4. Assignment and Subletting: Landlords, as expected, typically exert a large degree of control over tenants in their buildings and as a result will almost always include restrictions which prevent tenants from transferring a lease to other parties or subletting the premises without the prior consent of the landlord. This can make selling a business or subletting part of a tenant’s space very difficult. During negotiations, tenants may wish to include exceptions to prohibited transfers which allow a tenant to complete tax re-organizations, assign or sublet the lease to an affiliate or permit a transfer of the lease if the tenant sells its business without the consent of the landlord. If this isn’t possible, tenants may wish to require the landlord to respond to consent requests within a certain time period to avoid any delay in completing business transactions. Tenants should also review the lease to determine whether a request for landlord consent gives the landlord a right to terminate the lease early or, upon a transfer or sublet, increase the rent.
  5. Relocation: In larger buildings, many leases contain relocation clauses which permit the landlord to move a tenant to a new location (which, in some cases, may not even be in the same building). Tenants should be wary of these provisions as they can be extremely disruptive to a tenant’s business and may impose additional costs on the tenant. If this provision cannot be negotiated out of the lease, tenants may wish to put restrictions in the relocation clause such as limiting the number of times the tenant can be relocated during the term of the lease, requiring the new premises to be comparable to the original premises and providing that all costs of the relocation (including the installation of similar leasehold improvements) are to be paid by the landlord. Tenants should also consider language which requires the landlord to provide advance notice of its intention to relocate the tenant so that preparations can be made in advance for the move.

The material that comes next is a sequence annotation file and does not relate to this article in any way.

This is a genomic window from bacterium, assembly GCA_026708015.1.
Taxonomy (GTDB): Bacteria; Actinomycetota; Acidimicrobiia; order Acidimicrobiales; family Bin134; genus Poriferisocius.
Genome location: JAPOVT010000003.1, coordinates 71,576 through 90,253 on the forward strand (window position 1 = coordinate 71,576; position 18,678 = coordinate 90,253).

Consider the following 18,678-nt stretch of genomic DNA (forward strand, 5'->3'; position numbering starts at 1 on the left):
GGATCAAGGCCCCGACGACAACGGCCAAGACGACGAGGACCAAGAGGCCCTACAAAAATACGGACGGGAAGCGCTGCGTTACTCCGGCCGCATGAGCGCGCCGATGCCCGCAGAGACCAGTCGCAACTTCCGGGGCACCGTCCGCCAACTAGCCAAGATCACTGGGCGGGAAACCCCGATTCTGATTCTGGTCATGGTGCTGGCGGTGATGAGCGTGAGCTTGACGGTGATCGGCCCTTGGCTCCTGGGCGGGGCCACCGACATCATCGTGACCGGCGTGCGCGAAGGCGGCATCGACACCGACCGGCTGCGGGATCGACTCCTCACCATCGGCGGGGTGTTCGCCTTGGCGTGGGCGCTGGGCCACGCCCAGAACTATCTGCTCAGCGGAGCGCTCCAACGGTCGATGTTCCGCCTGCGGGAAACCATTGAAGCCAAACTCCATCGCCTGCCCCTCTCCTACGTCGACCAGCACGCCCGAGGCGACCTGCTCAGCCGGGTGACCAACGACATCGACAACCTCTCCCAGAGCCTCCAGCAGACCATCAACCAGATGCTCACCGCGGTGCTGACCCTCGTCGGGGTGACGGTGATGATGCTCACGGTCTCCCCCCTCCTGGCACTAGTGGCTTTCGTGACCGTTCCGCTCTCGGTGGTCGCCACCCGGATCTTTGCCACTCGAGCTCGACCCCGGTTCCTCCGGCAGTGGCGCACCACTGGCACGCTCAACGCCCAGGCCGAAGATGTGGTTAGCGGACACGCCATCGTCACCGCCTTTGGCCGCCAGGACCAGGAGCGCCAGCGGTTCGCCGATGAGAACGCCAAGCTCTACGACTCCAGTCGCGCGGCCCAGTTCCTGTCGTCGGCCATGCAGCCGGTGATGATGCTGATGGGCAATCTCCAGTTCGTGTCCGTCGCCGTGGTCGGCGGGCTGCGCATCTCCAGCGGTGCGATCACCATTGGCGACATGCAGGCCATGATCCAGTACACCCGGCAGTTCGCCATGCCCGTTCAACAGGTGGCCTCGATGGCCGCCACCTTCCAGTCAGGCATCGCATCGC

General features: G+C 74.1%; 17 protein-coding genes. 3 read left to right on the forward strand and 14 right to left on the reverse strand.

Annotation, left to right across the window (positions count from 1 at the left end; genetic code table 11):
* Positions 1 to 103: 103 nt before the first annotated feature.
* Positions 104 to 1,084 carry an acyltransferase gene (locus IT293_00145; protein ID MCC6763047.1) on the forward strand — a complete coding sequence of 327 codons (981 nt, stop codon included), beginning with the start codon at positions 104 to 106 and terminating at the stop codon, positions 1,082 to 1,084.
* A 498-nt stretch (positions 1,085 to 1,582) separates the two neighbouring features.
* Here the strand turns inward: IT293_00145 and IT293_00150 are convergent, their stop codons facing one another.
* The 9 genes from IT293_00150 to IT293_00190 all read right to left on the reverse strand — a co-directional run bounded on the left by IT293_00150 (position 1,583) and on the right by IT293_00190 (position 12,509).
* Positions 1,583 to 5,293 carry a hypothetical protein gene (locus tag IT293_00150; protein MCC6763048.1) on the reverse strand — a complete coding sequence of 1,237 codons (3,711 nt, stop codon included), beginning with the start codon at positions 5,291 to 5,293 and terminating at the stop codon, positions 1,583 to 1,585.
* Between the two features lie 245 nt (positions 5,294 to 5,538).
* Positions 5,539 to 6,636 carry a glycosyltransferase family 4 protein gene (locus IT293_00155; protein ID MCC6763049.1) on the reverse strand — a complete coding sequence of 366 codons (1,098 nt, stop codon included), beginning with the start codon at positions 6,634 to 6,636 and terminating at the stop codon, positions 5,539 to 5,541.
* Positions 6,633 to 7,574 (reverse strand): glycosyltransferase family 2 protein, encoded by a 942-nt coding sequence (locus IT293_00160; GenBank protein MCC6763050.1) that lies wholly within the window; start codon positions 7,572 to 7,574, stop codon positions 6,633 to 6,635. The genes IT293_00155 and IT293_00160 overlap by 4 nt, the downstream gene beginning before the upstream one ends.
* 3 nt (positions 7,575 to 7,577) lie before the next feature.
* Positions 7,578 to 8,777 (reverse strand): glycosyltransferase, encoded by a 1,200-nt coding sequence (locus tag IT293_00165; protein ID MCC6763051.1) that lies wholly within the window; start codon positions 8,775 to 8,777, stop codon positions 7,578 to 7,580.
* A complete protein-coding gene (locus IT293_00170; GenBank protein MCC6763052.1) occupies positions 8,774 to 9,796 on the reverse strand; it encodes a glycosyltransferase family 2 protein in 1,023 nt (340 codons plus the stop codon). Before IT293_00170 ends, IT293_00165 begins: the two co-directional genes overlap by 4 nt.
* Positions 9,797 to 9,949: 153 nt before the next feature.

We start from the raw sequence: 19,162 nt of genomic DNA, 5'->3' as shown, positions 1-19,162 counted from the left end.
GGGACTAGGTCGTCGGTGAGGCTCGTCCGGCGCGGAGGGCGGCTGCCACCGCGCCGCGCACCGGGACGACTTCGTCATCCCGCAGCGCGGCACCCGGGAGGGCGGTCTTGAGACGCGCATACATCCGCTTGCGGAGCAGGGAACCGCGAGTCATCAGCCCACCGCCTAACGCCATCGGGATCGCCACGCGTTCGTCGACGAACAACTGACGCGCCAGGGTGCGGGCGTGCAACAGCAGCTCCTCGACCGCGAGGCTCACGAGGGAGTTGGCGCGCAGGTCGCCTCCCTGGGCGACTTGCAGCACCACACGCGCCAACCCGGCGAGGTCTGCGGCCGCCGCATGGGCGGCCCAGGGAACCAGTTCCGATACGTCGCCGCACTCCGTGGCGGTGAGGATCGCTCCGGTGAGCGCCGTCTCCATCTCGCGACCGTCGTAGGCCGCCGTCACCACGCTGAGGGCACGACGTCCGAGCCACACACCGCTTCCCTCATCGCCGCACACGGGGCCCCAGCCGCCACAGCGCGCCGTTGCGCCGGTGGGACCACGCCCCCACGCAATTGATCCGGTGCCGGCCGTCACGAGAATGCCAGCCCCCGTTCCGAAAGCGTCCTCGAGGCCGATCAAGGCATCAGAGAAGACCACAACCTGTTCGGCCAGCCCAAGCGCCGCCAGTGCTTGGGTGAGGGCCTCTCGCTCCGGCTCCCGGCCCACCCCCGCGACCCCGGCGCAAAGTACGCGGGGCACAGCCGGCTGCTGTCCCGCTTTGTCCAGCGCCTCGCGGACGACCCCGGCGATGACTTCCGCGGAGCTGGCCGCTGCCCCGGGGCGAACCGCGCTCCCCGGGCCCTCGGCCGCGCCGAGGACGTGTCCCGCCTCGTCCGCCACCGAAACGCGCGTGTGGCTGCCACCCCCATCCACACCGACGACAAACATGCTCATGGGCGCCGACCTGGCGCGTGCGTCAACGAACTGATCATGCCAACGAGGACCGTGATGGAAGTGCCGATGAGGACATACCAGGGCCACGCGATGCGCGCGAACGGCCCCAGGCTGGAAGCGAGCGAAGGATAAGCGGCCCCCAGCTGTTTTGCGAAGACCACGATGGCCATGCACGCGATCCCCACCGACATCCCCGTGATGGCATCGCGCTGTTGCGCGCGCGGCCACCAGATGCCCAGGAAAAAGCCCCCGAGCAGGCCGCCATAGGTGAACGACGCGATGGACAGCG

These example are just a few clauses which a tenant may wish to consider addressing during its lease negotiation and by no means is it an exhaustive list of items which need to be addressed during the negotiation process. Every lease should be carefully reviewed to ensure that its terms permit the tenant to operate its business without interference from the landlord and without undue expense to the tenant. Contact Lerners LLP today to discuss your commercial leasing needs.

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Nicholas A. Cummings